A kind of prophet of the imagination, Michael Parkes fills his paintings with beasts and landscapes that, like dreams, seem too real to be fantasy, and too fantastical to be real. In his worlds, one can find the most intense conversations happening on tightropes and ledges, in skyscapes that hearken to the artistic styles of Maxfield Parrish and Sir Lawrence Alma-Tadema. Here, pompous gnomes with pointed shoes watch over tiptoeing dancers, while eyeless jesters strum silent melodies on violins. Each artwork is an adventure; each figure a wormhole into an ocean of chimeric secrets. Continue reading
The Gorgon’s Tarot is an unusual deck: the cards are round, and the images are predominantly black and white. “Gorgon” appears to be a nickname for Dolores Fitchie herself, and also serves as the patron creature presiding over this deck, in particular, Euryale, the gorgon who defied the gods, seeking knowledge and truth.
The cards began life as a graphic project, not a divinatory tool, and The Gorgon’s Tarot was more than 10 years in the making. The black and white design is deliberate and is intended to remove colour symbolism, which Fitchie finds distracting, and has no interest in. There are two cards that contain splashes of red: The Blind Gorgon and the Devil. When they appear, the bright flashes of red make these cards seem all the more startling. Continue reading
Lupa is an author, artist and nature-lover living in Portland, Oregon. Her most recent books are New Paths to Animal Totems: Three Alternative Approaches to Creating Your Own Totemism, and Plant and Fungus Totems: Connect with Spirits of Field, Forest, and Garden.
Lupa has been making art out of hide and bone for nearly 20 years, and her latest project is The Tarot of Bones: A Natural History Divination Set, currently being funded through Indiegogo through to May 19, 2015.
Psyche: First of all, congratulations on having your Indigogo campaign funded within your first 100 hours, that’s wonderful! It’s an unusual deck, and I wanted to know why tarot, why bones?
Lupa: Back in October  I had a piece in a local gallery that had a group show with a tarot theme. It was my usual assemblage style, it had a coyote skull and some other things, basically pointing toward the Five of Coins. Putting the piece together, enjoying the show and being able to see everyone else’s interpretation of the tarot and their works, by the end of the evening I felt really inspired. Continue reading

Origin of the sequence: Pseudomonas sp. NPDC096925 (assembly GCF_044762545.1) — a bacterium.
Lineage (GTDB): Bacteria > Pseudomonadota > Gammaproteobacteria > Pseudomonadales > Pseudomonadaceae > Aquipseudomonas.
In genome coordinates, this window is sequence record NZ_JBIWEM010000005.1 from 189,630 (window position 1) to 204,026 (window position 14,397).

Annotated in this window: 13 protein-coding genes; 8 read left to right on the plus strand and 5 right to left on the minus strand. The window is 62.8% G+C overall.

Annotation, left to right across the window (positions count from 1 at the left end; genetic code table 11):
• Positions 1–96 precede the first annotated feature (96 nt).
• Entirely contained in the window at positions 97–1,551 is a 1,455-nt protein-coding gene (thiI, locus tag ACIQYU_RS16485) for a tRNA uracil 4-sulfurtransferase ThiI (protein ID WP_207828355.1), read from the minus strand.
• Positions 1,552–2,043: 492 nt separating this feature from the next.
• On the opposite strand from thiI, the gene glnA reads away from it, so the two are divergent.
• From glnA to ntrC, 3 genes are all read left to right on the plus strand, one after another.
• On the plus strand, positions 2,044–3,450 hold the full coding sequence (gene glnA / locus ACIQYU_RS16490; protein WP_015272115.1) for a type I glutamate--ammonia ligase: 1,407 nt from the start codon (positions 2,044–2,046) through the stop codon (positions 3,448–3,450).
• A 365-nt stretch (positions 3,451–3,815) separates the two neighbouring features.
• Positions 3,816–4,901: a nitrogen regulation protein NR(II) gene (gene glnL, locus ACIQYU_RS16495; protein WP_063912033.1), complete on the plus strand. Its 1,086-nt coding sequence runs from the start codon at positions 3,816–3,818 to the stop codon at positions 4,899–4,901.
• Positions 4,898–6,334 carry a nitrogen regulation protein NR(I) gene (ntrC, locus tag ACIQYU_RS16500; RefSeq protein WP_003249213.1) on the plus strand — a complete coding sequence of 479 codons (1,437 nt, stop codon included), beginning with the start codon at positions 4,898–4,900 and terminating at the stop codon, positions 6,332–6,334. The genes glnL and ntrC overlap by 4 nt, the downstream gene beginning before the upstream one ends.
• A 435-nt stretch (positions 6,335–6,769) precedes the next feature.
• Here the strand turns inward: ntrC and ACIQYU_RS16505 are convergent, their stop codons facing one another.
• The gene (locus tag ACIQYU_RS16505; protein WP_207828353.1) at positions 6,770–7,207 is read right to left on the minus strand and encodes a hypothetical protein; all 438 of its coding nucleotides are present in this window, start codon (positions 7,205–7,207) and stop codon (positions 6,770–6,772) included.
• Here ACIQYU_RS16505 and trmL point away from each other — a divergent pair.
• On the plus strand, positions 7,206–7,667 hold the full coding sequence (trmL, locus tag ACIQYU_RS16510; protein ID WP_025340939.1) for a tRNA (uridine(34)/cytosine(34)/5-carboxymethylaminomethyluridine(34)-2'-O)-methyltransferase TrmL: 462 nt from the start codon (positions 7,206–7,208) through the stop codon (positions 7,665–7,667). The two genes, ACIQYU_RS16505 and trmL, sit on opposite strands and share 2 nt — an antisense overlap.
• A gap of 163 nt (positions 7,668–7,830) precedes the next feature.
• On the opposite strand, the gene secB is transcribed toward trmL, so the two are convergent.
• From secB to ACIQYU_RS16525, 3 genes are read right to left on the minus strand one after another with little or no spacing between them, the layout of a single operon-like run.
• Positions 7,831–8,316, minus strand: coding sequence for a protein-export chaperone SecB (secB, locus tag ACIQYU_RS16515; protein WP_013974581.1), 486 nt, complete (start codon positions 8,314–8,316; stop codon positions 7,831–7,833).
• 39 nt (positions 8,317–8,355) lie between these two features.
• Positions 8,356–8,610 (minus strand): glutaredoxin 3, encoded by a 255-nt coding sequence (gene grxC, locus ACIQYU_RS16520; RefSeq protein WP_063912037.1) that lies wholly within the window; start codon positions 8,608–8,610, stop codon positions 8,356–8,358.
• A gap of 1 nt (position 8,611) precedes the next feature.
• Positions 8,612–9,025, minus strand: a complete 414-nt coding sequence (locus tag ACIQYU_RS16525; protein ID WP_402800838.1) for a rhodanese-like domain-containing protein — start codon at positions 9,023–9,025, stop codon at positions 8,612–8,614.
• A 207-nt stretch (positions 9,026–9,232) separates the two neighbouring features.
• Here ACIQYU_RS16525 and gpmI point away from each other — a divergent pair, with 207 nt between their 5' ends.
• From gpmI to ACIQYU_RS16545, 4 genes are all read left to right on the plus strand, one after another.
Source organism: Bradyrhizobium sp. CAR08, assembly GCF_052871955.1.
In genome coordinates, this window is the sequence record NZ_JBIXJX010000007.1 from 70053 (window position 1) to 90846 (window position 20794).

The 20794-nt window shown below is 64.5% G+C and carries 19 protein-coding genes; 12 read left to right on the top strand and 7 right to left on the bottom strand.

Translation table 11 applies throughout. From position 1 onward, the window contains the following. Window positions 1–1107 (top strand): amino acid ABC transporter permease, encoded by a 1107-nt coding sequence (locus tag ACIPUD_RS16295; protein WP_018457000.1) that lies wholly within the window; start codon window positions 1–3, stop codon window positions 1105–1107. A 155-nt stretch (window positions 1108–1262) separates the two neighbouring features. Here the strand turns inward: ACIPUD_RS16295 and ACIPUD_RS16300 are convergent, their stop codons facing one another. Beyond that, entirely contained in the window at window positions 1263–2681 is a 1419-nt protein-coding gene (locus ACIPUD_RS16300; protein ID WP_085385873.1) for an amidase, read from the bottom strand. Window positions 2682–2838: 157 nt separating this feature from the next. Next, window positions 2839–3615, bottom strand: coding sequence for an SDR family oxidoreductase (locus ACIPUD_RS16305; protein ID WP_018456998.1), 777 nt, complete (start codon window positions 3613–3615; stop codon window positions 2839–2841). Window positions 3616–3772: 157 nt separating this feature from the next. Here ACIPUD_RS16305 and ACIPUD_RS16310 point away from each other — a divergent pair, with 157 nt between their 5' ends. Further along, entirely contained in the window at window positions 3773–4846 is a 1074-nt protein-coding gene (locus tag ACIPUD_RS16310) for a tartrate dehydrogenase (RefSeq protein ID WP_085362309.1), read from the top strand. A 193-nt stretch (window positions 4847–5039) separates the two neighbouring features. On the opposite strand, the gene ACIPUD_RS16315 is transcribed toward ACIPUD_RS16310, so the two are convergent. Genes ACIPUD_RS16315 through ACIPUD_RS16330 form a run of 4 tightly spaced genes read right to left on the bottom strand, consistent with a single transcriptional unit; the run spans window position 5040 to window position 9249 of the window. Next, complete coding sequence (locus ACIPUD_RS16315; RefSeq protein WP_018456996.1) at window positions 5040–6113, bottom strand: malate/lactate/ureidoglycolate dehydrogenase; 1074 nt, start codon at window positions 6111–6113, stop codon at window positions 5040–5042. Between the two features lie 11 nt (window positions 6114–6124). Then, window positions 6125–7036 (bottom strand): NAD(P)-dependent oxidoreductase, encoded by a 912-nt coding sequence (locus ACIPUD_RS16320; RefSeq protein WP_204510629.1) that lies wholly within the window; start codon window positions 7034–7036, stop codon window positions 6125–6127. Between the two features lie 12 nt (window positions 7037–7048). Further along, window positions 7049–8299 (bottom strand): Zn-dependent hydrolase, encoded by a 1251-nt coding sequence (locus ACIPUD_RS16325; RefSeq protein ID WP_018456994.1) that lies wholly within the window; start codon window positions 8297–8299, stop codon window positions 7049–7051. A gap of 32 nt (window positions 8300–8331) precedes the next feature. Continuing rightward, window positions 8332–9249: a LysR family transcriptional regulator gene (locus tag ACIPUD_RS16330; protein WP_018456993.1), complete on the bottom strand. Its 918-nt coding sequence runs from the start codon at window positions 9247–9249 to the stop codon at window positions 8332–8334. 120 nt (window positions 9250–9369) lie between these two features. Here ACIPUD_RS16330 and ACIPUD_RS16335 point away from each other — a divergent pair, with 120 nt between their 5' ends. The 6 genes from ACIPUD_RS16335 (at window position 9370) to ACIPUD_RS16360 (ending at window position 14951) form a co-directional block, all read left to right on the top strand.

Step 1: Acquire glowing books.
Occulture is alive and well in Toronto.
On Friday, January 23, 2015 I had the pleasure of being invited to Mystic Arts Collective’s inaugural arts exhibit, A Midwinter Night’s Dream, organized by Stacie Noel and Ilyse Krivel. The event featured photography, painting, music, and live performances inspired by the mystic realms. Continue reading
In September 2014, I had the opportunity to visit the Museo Dei Tarocchi (Tarot Museum) in Bologna Italy.
Nestled in the mountains of Riola stands a beautiful 400-year-old building restored by Morena Poltronieri and Ernesto Fazoli. The museum is filled with treasures including original esoteric artwork contributed by Italian and international artists, a plethora of tarot decks old and new, rare and unusual texts, mini art installations, and a gift shop to purchase decks made by local artists.
Morena Poltronieri taught me about the history of tarot in Italy, while guiding me along on an informative tour throughout the museum. Tarot artifacts filled the room, from the bottom to the top; an esoteric enthusiasts dream. Continue reading